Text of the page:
I’m continuing work on my archaeological illustration project, and I wanted to write a little bit about the process of illustrating artifacts. Usually when I say that I’m interested in/ working on an archaeological illustration project, people don’t know what the heck I’m talking about. So I’m writing to clarify this for the few people that are following me.
First, one might ask, why illustrate them at all? We have photography now, so what is the point? Well, with photography, as you can see below, you can’t see all the details of the artifact as well, or you see more information than is necessary. Some materials can become corroded or otherwise damaged over time, and it becomes very difficult to discern the details of the object or see what the real texture was. The archaeological illustrator’s job is to pick out what information is most important, and render the object in such a way that a researcher, archaeologist, or just the general public can see what this object really was.
As far as lithics goes (stone tools), it is most important to be able to see how the object was made. What direction were blows struck on the object or did the person who made the object use pressure flaking? Archaeologists also need to look at ceramics or pottery. Illustrators draw these in a specific way, so the archaeologist can see a cross-section to see thickness of the walls of a vessel, what the material was, etc. An illustrator also has to show the difference between wood, bone, metal, or some other material.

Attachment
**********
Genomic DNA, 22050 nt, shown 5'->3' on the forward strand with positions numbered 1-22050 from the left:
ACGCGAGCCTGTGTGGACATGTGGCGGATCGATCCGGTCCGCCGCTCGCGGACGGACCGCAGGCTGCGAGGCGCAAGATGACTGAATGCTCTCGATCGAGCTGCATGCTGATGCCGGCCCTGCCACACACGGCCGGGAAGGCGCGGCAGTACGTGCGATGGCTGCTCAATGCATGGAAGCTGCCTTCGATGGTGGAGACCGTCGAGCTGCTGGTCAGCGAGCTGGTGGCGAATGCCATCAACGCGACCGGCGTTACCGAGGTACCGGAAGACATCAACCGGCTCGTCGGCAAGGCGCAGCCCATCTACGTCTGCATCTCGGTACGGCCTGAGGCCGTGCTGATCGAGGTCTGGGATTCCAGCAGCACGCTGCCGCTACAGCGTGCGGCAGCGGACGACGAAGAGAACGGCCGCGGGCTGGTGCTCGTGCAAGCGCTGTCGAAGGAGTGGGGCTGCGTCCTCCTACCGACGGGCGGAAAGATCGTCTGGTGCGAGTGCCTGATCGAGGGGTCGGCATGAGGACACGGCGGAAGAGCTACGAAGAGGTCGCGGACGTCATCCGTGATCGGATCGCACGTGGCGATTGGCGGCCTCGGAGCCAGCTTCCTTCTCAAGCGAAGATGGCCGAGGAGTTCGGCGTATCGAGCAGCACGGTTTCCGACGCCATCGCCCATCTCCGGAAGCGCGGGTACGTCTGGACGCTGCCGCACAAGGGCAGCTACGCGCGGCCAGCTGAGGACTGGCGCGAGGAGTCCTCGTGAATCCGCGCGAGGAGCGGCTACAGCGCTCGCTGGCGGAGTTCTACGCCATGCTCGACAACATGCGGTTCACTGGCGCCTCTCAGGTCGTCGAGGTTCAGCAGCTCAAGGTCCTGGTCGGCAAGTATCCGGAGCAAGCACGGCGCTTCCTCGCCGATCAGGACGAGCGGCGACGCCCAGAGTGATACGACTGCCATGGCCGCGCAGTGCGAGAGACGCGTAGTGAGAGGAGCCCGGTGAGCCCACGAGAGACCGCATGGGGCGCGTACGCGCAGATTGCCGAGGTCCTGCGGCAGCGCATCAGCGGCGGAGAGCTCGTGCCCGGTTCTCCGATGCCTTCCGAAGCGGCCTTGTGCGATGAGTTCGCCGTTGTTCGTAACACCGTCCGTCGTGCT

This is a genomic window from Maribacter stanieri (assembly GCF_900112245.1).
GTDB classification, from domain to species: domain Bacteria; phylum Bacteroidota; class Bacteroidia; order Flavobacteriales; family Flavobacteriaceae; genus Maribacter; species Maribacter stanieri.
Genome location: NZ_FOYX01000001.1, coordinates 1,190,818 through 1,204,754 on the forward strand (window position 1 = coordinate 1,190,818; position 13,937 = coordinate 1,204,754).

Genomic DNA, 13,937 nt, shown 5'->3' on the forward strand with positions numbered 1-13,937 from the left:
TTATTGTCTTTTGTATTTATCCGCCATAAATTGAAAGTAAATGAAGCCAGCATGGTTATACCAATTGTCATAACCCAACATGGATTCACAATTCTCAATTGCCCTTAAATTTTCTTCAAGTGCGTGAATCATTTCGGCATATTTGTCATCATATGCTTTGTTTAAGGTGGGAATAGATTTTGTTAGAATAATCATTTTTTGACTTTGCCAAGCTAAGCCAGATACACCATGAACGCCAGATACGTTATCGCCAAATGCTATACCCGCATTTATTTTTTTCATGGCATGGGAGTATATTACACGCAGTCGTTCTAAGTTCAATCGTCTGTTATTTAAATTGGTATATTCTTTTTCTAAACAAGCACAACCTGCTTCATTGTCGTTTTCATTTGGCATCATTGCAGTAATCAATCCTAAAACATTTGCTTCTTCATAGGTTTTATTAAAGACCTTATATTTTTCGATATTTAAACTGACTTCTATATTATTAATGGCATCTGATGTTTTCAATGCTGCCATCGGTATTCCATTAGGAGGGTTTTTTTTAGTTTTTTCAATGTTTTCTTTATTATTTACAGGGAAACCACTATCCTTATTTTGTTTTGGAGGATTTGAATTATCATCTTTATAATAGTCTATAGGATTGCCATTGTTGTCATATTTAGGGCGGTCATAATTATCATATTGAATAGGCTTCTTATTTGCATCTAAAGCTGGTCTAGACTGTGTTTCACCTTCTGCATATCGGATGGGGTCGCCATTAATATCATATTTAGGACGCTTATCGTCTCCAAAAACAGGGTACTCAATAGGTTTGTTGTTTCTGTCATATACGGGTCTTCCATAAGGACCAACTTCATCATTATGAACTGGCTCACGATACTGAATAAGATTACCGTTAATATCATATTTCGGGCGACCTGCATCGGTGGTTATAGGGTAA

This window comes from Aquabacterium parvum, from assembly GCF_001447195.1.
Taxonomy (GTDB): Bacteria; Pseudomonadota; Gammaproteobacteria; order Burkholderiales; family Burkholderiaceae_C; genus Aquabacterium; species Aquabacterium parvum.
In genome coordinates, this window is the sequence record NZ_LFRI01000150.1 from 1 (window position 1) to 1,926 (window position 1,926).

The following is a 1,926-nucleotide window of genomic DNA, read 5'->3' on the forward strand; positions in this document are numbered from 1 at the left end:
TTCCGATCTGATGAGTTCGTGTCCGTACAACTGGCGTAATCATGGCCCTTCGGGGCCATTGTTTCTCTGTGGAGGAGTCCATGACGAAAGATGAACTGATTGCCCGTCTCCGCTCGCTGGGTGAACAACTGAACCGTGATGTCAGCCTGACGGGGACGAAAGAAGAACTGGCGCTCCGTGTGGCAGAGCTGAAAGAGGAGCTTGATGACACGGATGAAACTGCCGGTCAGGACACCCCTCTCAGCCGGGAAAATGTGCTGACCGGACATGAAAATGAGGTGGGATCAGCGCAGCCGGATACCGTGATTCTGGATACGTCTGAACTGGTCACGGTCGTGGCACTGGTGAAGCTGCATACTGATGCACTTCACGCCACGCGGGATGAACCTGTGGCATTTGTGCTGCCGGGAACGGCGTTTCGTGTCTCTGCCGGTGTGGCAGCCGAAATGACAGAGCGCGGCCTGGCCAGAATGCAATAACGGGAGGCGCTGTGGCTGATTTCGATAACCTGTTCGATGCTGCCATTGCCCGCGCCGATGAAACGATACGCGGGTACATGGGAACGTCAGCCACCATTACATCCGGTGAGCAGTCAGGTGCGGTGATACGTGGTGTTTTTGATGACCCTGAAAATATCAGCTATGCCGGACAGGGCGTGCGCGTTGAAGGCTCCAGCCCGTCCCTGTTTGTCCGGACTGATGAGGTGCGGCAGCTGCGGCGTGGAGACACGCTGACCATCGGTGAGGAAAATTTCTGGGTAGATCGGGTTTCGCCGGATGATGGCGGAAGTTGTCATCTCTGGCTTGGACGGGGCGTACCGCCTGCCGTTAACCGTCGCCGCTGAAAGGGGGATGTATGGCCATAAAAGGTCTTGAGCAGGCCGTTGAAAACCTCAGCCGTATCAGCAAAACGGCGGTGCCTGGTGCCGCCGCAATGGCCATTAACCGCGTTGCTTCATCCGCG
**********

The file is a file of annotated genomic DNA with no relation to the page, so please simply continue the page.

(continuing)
Archaeological illustrators are also familiar with architecture and surveying in order to reconstruct buildings. Such reconstructions of course, can not recorded through photography.
I’ve attached a scan of what I;m currently working on. The first image is a very clumsily done rendering of an arrowhead drawn to actual size. I’m still getting used to the technique, so I wasn’t expecting much, so I’m re-doing it. Below it is a sequence of how I rendered the arrowhead. I’m not finished with it, but the process is:
- Trace the arrowhead
- Use a shaved down pencil to get a sensitive rendering of the outlines of the facets
- Outline in ink
- Outline facets in ink
- Render direction of ripples in the facets
I use a really hard pencil at first like a 6H, and then outline in a softer lead. I think the third drawing on the bottom is using an HB.
Here is a link about archaeological illustration that explains more than I have 🙂
There is more to come!!